Parental Predictors of Teen Driving Risk
Abstract:Objectives: To determine the nature and prevalence of parental involvement with teen driving and its relationship to teen driving risk. Methods: A statewide sample of 424 Maryland parents and their provisionally licensed teenagers were interviewed. Results: Parents were unaware of the extent to which their teens had engaged in high-risk traffic events, such as being distracted by friends or driving too fast. Teens who were allowed unsupervised access to a car at least several times a week were 3 times as likely to have driven too fast than were those who had access once a month or less. The frequency of parental teaching of driving skills was not strongly related to teen risk taking. Conclusion: The need to increase parents' capacity to impose and enforce driving restrictions on provisionally licensed teen drivers is indicated.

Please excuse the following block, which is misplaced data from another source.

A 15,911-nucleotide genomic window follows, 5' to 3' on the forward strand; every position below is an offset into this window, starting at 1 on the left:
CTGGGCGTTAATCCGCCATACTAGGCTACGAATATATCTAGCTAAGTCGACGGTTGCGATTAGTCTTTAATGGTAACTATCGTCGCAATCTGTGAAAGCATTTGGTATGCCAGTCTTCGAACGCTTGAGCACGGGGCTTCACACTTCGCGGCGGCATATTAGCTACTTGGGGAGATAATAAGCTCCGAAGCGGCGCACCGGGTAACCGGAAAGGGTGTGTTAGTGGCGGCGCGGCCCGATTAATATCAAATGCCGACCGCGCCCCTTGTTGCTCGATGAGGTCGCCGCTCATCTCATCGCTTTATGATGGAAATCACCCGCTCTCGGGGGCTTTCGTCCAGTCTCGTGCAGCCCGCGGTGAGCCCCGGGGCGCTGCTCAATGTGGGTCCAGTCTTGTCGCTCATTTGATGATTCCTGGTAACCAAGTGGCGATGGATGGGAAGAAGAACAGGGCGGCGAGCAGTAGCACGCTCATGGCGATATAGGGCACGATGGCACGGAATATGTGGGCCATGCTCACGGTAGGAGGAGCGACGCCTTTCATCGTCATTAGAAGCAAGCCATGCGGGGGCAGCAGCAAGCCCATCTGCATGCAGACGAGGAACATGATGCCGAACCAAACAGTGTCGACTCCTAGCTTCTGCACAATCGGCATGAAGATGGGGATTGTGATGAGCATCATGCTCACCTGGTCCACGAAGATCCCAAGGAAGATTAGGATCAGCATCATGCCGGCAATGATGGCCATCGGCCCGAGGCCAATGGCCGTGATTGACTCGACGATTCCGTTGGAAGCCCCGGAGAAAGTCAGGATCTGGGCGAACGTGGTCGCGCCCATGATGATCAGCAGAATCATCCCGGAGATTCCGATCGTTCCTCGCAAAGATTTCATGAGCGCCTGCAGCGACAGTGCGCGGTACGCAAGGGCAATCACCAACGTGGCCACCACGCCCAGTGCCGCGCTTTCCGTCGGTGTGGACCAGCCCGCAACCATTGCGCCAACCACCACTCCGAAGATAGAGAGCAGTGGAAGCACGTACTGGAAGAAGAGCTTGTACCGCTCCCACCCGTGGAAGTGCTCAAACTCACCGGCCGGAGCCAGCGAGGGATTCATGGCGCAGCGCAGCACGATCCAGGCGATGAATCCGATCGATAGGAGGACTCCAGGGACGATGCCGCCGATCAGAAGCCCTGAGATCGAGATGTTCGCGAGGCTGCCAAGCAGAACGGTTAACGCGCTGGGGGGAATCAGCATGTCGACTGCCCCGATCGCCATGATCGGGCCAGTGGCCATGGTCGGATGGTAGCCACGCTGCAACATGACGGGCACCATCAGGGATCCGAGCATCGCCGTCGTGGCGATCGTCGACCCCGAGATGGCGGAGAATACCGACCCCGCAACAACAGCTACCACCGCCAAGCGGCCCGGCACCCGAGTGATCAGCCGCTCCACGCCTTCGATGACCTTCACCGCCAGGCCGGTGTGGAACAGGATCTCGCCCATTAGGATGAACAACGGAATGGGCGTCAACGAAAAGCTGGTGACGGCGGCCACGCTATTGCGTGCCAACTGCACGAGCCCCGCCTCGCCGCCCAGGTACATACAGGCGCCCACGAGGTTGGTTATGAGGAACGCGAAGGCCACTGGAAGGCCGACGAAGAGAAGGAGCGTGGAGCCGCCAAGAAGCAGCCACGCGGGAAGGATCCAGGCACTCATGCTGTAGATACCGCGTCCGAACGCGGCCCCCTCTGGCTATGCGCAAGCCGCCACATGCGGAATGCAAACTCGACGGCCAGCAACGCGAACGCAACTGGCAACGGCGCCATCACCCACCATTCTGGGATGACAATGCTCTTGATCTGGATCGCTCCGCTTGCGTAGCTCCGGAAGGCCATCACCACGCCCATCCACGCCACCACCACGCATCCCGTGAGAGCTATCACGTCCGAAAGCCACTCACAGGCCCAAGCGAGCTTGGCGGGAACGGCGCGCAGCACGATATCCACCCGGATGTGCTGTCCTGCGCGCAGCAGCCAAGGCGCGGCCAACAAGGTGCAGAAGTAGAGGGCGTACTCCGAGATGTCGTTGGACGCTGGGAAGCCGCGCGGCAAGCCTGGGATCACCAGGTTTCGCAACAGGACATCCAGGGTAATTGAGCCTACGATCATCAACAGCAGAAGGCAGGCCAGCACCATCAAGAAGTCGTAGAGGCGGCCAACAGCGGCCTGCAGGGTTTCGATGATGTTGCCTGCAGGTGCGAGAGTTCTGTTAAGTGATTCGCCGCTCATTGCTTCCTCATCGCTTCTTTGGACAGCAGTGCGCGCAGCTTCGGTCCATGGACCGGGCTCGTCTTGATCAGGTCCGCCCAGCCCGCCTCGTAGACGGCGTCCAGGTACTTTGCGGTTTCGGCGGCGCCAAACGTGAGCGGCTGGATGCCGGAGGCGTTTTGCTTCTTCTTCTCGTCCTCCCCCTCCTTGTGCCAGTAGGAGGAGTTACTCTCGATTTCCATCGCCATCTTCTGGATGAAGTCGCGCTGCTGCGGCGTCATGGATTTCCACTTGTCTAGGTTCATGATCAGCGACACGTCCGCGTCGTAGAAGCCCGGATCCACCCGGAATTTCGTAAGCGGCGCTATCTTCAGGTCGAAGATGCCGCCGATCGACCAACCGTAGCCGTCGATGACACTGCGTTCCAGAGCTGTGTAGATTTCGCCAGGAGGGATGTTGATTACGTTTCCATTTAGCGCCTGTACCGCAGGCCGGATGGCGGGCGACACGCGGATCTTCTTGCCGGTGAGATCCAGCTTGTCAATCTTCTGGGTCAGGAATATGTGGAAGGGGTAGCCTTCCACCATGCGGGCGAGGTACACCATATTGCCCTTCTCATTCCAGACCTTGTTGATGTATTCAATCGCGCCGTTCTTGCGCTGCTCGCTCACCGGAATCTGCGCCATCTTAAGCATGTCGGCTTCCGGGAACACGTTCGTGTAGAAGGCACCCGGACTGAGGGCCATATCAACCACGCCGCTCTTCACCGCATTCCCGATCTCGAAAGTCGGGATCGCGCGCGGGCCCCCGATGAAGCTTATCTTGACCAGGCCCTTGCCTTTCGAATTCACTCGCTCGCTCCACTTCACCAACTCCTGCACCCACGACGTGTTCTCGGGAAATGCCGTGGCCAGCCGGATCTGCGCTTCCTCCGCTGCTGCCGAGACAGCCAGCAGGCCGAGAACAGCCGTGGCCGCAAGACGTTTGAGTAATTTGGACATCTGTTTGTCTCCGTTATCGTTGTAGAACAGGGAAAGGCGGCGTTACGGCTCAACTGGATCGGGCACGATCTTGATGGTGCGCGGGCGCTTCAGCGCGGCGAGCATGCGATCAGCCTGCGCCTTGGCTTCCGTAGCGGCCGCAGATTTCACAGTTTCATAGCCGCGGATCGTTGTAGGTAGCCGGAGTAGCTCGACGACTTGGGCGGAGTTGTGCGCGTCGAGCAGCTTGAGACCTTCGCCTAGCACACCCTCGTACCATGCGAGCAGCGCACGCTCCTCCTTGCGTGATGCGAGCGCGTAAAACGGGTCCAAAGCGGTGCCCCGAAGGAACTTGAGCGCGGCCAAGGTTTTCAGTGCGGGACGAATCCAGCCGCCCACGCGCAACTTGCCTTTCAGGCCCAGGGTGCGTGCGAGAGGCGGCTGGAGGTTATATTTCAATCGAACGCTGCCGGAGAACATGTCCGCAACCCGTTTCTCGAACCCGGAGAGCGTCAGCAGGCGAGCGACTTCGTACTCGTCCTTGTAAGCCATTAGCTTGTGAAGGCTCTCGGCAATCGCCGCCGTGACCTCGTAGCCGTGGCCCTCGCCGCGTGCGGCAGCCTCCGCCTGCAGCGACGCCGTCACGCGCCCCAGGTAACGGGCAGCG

Document Type: Research Article
Publication date: January 1, 2001
The American Journal of Health Behavior seeks to improve the quality of life through multidisciplinary health efforts in fostering a better understanding of the multidimensional nature of both individuals and social systems as they relate to health behaviors.
The Journal aims to provide a comprehensive understanding of the impact of personal attributes, personality characteristics, behavior patterns, social structure, and processes on health maintenance, health restoration, and health improvement; to disseminate knowledge of holistic, multidisciplinary approaches to designing and implementing effective health programs; and to showcase health behavior analysis skills that have been proven to affect health improvement and recovery.
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